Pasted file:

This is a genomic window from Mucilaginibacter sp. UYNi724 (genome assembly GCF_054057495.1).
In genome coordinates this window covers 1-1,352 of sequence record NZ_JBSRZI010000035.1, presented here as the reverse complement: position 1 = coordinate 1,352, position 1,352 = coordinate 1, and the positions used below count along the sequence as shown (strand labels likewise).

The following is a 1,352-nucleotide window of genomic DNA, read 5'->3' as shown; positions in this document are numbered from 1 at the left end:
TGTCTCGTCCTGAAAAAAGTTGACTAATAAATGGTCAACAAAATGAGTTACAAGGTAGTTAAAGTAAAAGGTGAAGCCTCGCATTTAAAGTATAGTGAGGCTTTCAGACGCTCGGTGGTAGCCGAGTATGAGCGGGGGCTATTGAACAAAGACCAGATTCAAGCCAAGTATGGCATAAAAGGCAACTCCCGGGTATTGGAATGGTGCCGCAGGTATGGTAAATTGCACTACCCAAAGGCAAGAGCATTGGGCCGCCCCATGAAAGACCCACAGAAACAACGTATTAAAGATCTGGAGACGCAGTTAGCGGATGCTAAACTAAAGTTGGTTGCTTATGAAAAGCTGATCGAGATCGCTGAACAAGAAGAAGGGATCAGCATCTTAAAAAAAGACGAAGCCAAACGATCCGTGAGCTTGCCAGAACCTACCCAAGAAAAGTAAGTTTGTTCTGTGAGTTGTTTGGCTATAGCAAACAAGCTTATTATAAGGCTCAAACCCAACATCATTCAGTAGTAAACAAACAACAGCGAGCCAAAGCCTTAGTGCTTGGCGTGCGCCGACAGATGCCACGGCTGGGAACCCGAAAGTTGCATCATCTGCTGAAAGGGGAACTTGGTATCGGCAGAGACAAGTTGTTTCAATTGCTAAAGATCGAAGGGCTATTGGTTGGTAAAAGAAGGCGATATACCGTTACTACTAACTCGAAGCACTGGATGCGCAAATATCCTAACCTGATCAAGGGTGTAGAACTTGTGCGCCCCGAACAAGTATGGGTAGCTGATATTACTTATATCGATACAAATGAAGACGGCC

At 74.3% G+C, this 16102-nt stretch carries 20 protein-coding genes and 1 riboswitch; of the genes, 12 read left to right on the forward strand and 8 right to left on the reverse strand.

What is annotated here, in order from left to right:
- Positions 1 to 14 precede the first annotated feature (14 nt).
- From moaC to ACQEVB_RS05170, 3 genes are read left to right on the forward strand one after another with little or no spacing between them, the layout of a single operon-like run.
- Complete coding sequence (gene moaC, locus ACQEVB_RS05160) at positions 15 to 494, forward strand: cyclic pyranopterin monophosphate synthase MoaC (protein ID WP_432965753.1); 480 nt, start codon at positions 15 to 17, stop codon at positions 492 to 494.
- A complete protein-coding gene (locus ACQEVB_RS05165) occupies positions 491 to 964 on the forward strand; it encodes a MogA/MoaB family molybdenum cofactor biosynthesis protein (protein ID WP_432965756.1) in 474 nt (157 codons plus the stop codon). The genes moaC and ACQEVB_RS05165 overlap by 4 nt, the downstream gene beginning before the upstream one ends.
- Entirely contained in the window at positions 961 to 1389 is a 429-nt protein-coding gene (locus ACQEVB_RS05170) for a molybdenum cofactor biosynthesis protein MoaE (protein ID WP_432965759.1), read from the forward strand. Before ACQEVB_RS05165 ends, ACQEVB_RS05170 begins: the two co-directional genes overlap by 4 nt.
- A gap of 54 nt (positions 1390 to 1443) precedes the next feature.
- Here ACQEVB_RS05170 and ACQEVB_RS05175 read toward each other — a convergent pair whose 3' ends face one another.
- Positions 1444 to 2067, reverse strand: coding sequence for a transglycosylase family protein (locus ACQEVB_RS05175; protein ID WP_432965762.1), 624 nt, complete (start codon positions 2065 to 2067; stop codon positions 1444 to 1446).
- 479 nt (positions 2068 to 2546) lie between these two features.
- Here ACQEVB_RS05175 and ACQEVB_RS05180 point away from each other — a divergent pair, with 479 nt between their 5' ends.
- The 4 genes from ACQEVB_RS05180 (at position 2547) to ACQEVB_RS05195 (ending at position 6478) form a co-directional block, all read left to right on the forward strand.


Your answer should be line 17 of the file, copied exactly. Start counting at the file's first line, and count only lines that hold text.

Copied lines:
- The 4 genes from ACQEVB_RS05180 (at position 2547) to ACQEVB_RS05195 (ending at position 6478) form a co-directional block, all read left to right on the forward strand.